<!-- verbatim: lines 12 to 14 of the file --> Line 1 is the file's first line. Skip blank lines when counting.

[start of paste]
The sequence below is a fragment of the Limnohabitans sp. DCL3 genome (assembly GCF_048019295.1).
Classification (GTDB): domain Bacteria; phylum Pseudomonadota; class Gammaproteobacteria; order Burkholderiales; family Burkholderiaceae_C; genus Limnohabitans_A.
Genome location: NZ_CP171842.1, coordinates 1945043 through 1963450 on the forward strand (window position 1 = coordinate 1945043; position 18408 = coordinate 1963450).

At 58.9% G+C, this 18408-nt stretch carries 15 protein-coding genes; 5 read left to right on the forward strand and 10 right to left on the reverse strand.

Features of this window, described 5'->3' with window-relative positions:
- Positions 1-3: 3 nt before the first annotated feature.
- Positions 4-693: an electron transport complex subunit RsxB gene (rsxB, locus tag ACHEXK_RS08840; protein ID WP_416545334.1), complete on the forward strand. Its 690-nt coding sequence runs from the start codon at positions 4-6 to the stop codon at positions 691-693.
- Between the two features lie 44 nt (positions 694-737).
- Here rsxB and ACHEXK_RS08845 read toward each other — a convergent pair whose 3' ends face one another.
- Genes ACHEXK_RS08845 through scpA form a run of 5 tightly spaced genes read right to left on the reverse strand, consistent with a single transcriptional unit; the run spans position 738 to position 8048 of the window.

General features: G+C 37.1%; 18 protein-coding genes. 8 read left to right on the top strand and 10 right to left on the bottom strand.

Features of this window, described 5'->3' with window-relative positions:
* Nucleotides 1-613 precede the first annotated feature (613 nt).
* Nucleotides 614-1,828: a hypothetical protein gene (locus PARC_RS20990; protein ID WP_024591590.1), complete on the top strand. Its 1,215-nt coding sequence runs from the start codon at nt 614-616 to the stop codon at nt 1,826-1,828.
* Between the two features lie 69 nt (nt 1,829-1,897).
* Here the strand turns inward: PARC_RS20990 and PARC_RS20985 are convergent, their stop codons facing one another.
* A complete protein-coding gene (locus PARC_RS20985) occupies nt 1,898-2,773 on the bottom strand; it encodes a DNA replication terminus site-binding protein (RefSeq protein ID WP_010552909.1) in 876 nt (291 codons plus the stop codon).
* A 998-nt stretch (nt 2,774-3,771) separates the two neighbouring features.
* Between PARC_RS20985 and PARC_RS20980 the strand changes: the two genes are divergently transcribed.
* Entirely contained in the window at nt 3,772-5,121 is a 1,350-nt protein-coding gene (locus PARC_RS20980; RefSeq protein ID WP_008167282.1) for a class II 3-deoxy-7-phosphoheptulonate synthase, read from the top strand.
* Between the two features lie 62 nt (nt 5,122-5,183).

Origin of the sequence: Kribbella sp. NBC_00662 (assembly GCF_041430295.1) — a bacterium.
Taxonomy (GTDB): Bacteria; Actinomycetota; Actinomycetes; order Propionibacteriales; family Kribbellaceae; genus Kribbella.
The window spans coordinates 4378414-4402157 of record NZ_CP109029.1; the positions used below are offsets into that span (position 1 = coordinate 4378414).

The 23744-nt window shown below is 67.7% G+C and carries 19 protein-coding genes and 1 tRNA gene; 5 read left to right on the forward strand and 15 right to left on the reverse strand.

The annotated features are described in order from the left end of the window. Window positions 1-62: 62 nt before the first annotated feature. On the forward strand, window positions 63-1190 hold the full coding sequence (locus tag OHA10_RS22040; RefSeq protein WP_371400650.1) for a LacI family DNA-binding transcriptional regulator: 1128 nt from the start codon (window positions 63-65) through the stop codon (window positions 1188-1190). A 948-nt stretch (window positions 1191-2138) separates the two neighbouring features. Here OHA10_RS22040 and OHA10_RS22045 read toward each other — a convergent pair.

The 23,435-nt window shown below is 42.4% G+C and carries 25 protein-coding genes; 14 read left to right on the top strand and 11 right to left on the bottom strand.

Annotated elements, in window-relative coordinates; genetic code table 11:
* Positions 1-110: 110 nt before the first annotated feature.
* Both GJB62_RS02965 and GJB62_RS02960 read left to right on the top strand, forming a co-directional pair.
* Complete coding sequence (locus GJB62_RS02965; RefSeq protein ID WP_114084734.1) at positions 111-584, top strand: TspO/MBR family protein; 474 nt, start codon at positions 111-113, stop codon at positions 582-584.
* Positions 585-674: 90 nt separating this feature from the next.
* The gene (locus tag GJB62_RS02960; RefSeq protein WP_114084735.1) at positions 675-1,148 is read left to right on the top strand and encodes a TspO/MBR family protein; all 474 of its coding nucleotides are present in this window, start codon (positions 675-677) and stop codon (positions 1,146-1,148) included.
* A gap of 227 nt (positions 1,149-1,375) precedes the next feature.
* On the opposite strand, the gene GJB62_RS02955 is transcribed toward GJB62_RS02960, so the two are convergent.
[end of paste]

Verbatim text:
Features of this window, described 5'->3' with window-relative positions:
* Nucleotides 1-613 precede the first annotated feature (613 nt).
* Nucleotides 614-1,828: a hypothetical protein gene (locus PARC_RS20990; protein ID WP_024591590.1), complete on the top strand. Its 1,215-nt coding sequence runs from the start codon at nt 614-616 to the stop codon at nt 1,826-1,828.